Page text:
Wrongful Acts “Related” If there Is Factual Tie Between Acts
The United States District Court for the Southern District of New York, applying New York law, held that the term “related” in a professional liability insurance policy is unambiguous and held that the insured's alleged wrongful acts are “related” if there is a factual tie or linkage between the wrongful acts. Dormitory Auth. of N.Y. v. Cont'l Cas. Co., 2013 WL 840633 (S.D.N.Y. Mar. 5, 2013). The court also held that two errors in the design of a building's exterior wall were not factually linked because the genesis and manifestation of the design errors were distinct.
The insured, an architectural firm, was retained to assist with a building's design. During construction, the building owner demanded damages from the architectural firm for alleged deficiencies in the design of the building's exterior wall supports. After construction of the building, the building owner alleged that the use of corrugated panels and components on the building's sloped exterior caused the build-up of ice, which created hazardous conditions when falling from the building. The insurer contended that the claims for the design errors for the building support and ice build-up constituted related claims, which was defined as claims arising out of “related wrongful acts.”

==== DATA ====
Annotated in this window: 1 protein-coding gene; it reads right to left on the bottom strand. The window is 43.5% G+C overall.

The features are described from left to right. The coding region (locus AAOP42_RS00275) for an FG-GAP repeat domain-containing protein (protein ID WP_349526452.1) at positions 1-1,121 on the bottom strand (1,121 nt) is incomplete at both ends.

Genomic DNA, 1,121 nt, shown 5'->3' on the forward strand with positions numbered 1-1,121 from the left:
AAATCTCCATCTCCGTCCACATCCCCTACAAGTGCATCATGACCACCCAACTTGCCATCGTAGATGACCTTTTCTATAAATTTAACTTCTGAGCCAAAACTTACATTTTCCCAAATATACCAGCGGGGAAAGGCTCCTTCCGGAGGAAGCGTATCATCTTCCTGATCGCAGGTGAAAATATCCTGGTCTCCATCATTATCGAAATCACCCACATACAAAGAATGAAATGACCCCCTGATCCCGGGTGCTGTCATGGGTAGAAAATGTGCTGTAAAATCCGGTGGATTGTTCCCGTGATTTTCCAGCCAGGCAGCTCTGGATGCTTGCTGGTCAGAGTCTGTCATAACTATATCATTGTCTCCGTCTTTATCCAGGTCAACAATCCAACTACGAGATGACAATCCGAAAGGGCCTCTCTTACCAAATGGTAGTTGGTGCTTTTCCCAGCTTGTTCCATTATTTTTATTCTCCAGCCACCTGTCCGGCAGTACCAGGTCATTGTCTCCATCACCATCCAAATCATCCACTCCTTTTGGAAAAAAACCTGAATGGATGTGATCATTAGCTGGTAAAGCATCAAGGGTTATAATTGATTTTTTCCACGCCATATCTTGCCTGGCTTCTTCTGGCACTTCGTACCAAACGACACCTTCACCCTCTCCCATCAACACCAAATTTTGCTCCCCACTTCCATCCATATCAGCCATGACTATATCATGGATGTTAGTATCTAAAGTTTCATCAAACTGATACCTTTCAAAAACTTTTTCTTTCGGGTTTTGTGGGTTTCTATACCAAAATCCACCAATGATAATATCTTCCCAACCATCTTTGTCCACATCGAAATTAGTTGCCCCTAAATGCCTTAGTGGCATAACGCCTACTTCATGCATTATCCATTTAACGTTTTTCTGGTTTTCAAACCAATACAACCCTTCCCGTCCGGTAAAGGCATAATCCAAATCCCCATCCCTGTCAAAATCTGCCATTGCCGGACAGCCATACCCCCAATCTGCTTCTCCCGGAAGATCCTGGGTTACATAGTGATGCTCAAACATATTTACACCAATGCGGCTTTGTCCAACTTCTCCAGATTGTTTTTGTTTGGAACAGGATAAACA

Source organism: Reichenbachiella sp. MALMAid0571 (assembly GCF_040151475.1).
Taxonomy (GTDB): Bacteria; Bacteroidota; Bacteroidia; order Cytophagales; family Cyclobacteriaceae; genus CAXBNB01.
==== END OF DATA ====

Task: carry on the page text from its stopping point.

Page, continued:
The court first held that the term “related” was unambiguous and required a factual tie or linkage between wrongful acts. The court then held that there was no factual tie between the design errors because the errors were caused by two different design teams, involved different architectural considerations, resulted in separate harms and caused harm at different times. Rejecting the insurer's contention that the design errors were related because they both concerned the exterior wall, the court reasoned that there was no “factual linkage of one or more aspects of the design that gave rise” to the errors. In addition, the court held that generalized allegations of design errors in the claim made for alleged deficiencies in the exterior wall supports did not encompass “design errors relating to all aspects of the project or even the exterior wall” but only those specific design errors outlined in the claim.